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March’s sunrays play the comedian, intent upon joshing buds erupting from rough canes of the forsythia bush next to my porch. For seven springs I have gloried in its abrupt flowering, fingered its yellow bell-shaped blossoms, studied its rain-soaked pendant shapes shielding reproductive parts, sorrowed over storms splatting spent-yellows within pools of mud; then, later noted its fruit: several winged seeds in dry capsules.

Such was also my experience of tangled mounds of forsythias in the nearby woods when able to walk the cinder path: their color wafting me to a wordless realm, their untidiness transporting me to a strange order that made total sense.

Yet, the process of unfolding happened too quickly, multiple lessons held over to the following year, if I remembered—Perhaps this year will be different.

“This is the first daffodil that’s bloomed in my garden. I wanted you to have it,” said Eunice, the hospice chaplain as she handed it to me, its stem still bearing March’s chill. It was time for our Thursday morning visit, ongoing for over two years. Her smiling eyes met mine as she unzipped her jacket and followed me into the kitchen for a vase.

Her gift stirred me deeply—the harbinger of seasonal change ushering the return of color to washed-out landscapes, sonorous with the depleted energies of my old body. Yet, elation coursed through my hands while placing the daffodil in a vase filled with water.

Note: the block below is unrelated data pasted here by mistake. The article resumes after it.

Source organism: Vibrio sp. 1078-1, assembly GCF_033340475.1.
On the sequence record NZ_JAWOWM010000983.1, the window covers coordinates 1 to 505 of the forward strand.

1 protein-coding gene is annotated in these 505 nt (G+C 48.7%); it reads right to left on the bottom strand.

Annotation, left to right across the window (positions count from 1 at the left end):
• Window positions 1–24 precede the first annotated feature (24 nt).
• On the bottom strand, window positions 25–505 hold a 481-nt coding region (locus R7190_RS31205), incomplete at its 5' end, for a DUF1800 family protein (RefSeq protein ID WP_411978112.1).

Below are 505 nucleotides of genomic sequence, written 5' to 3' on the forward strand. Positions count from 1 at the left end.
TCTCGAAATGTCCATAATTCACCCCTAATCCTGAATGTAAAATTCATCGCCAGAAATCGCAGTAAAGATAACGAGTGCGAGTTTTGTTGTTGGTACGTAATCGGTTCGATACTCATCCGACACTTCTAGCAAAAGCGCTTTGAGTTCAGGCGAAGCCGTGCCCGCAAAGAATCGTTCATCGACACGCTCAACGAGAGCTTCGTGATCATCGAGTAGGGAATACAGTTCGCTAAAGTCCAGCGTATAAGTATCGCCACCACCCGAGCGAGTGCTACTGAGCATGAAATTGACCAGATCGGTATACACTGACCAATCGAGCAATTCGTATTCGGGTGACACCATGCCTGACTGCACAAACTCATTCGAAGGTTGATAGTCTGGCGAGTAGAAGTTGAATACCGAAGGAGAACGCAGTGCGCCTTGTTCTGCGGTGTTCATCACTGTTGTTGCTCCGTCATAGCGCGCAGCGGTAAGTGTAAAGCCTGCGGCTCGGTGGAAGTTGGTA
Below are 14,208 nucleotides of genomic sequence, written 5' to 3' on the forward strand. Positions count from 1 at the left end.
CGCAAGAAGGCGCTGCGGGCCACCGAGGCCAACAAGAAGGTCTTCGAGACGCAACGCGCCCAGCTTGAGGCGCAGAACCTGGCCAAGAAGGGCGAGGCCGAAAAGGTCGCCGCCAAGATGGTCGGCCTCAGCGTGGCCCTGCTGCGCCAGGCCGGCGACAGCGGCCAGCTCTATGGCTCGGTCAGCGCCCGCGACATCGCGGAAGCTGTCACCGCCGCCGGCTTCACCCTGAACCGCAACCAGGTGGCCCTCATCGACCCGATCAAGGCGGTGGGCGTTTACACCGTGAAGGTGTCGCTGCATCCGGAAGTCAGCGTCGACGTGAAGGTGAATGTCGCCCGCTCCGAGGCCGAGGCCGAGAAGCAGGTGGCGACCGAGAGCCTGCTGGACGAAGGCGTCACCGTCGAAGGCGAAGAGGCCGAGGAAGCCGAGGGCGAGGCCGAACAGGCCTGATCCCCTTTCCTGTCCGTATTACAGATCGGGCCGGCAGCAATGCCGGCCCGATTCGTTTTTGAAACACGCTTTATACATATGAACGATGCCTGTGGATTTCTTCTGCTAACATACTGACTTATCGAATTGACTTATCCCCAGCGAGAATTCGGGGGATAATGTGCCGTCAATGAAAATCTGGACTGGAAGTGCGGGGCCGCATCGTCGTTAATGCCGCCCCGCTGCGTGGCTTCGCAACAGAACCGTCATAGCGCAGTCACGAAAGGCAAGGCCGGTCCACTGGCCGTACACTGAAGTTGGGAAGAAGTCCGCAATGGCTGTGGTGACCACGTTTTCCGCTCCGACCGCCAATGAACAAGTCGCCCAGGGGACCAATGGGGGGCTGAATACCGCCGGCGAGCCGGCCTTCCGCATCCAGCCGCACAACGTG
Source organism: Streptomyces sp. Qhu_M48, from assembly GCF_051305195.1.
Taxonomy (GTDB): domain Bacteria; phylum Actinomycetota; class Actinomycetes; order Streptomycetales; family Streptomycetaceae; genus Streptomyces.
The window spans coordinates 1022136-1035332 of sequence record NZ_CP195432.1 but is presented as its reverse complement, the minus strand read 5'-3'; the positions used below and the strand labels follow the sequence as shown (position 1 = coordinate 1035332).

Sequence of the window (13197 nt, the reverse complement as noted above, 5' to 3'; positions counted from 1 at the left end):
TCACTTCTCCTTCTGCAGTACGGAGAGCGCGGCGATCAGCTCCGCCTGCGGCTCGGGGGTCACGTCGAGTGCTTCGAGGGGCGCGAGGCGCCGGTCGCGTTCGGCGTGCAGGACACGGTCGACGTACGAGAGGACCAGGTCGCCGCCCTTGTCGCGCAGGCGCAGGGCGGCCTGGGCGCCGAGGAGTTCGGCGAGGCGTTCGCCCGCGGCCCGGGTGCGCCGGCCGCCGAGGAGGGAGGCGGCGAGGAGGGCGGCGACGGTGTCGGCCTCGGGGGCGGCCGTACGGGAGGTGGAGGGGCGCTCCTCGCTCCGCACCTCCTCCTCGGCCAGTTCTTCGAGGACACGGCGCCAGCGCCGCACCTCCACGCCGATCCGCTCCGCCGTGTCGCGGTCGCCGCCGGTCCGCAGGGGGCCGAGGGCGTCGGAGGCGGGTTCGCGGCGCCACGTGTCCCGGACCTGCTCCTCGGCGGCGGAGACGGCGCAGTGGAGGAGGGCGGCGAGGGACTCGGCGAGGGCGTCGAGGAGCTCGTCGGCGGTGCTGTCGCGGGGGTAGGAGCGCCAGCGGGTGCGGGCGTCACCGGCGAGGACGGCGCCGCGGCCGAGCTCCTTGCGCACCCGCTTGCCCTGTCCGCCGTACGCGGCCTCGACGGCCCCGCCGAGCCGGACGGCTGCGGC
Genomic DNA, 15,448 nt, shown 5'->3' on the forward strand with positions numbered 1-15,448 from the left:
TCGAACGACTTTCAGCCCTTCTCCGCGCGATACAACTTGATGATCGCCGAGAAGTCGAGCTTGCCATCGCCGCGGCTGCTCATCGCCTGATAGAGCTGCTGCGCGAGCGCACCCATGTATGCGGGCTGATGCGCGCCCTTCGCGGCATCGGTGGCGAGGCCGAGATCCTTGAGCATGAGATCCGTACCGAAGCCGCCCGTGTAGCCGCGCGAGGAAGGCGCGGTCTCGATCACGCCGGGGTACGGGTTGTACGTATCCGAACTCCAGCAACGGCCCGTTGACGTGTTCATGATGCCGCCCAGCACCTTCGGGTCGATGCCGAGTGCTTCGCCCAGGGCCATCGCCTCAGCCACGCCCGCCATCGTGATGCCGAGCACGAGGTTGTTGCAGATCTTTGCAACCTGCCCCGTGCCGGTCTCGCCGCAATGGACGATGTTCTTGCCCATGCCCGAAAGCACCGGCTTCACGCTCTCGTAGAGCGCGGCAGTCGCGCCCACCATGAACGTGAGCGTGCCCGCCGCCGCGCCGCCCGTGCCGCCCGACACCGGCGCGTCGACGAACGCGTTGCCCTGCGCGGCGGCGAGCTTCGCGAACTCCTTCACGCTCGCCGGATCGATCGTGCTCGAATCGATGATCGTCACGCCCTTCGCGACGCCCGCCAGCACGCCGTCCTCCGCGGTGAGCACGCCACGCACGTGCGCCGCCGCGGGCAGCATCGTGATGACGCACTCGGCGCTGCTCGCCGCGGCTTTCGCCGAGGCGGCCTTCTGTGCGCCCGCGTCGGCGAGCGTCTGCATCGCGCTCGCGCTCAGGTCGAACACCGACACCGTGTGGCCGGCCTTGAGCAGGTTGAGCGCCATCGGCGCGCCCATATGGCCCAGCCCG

The plant’s six yellow petals and fluted cup or corona, though snipped from its earth-home, will gladden my psyche for days ahead. A close look within the corona reveals the plant’s reproductive system: six male stamens, surrounding the female pistil. Such flowering dates from the time of the Romans carrying these plants to Britain. In my perception, such longevity attests to the ongoing mystery of creation, that it is good, from the book of Genesis.

Despite spring’s hesitant warm-ups, daffodils have quickened my spirit, even more so this year. Such blooming splits apart their protective covering or spathe: such will be my experience, in time—some spring.

It happened again in my barren flower bed: through heaps of graying mulch resembling a ghost town with abandoned mine shafts emerged the solitary gold crocus, its glossy petals yearning for the sun, its striped blades greening in March breezes.

What is unique about this blooming is its recurrence, in the same place, for the past nine years, thwarting winter’s bite and jumpstarting spring’s promise.

Ecstatic by the splash of fresh color, gladness peaks, and I give thanks. 

If Creator God enlivens this solitary gold crocus, year after year…

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